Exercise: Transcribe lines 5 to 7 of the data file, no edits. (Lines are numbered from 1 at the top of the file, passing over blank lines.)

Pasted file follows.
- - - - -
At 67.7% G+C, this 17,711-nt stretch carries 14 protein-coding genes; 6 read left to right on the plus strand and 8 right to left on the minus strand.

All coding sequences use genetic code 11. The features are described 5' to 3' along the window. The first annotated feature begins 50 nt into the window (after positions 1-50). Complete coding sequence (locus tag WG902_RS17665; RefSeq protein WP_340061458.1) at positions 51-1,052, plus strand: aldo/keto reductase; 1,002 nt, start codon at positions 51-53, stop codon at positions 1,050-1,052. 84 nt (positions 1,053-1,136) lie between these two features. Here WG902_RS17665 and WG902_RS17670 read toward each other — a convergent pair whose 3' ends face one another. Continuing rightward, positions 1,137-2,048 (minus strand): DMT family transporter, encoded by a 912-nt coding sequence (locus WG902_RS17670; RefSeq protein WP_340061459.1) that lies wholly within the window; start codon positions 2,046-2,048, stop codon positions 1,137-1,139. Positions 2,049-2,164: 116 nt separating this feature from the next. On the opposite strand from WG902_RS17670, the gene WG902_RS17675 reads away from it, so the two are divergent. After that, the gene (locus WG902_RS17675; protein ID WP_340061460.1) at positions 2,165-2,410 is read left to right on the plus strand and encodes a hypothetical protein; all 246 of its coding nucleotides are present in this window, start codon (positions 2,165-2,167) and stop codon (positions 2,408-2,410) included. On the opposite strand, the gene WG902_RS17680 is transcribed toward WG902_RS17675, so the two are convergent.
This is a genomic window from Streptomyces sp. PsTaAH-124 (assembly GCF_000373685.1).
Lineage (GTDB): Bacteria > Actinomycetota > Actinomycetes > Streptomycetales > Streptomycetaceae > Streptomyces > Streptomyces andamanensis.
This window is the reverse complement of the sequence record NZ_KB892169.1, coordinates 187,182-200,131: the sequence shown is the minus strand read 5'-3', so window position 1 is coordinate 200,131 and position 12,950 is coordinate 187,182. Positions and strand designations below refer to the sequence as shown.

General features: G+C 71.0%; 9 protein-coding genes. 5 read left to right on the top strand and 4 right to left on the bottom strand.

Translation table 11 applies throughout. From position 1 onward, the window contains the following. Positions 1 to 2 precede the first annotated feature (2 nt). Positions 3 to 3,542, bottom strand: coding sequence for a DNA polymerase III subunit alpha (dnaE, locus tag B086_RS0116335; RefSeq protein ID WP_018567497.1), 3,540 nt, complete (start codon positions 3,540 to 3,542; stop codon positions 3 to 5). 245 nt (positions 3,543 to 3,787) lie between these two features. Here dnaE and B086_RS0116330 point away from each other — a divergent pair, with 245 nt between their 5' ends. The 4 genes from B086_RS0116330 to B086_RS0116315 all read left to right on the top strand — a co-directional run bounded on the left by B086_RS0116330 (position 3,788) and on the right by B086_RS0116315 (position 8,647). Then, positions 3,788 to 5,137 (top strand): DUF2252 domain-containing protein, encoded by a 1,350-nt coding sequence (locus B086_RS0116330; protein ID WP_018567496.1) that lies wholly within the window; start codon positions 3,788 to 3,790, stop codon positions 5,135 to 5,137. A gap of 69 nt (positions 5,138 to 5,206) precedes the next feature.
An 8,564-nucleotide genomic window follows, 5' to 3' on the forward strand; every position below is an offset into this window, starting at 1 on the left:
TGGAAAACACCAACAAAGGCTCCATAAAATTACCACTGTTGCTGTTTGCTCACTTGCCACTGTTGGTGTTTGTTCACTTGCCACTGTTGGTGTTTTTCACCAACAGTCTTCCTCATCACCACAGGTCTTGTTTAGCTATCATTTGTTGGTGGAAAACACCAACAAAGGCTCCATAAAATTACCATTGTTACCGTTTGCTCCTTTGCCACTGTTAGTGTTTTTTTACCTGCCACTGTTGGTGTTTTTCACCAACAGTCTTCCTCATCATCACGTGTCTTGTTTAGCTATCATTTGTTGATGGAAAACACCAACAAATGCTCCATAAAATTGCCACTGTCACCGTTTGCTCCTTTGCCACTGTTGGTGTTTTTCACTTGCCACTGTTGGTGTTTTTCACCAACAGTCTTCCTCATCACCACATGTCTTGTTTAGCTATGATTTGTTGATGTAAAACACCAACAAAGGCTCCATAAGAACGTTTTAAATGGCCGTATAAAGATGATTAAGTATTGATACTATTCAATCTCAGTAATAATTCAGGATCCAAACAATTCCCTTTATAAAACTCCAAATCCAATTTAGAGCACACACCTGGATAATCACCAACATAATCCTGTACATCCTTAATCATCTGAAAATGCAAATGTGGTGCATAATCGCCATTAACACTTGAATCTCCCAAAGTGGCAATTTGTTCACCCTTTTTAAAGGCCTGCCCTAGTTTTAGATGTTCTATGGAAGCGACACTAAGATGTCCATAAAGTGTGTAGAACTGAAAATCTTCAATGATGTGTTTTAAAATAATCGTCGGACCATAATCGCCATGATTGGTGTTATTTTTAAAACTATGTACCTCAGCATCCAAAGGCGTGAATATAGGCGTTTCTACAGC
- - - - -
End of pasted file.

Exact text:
This window is the reverse complement of the sequence record NZ_KB892169.1, coordinates 187,182-200,131: the sequence shown is the minus strand read 5'-3', so window position 1 is coordinate 200,131 and position 12,950 is coordinate 187,182. Positions and strand designations below refer to the sequence as shown.

General features: G+C 71.0%; 9 protein-coding genes. 5 read left to right on the top strand and 4 right to left on the bottom strand.

Translation table 11 applies throughout. From position 1 onward, the window contains the following. Positions 1 to 2 precede the first annotated feature (2 nt). Positions 3 to 3,542, bottom strand: coding sequence for a DNA polymerase III subunit alpha (dnaE, locus tag B086_RS0116335; RefSeq protein ID WP_018567497.1), 3,540 nt, complete (start codon positions 3,540 to 3,542; stop codon positions 3 to 5). 245 nt (positions 3,543 to 3,787) lie between these two features. Here dnaE and B086_RS0116330 point away from each other — a divergent pair, with 245 nt between their 5' ends. The 4 genes from B086_RS0116330 to B086_RS0116315 all read left to right on the top strand — a co-directional run bounded on the left by B086_RS0116330 (position 3,788) and on the right by B086_RS0116315 (position 8,647). Then, positions 3,788 to 5,137 (top strand): DUF2252 domain-containing protein, encoded by a 1,350-nt coding sequence (locus B086_RS0116330; protein ID WP_018567496.1) that lies wholly within the window; start codon positions 3,788 to 3,790, stop codon positions 5,135 to 5,137. A gap of 69 nt (positions 5,138 to 5,206) precedes the next feature.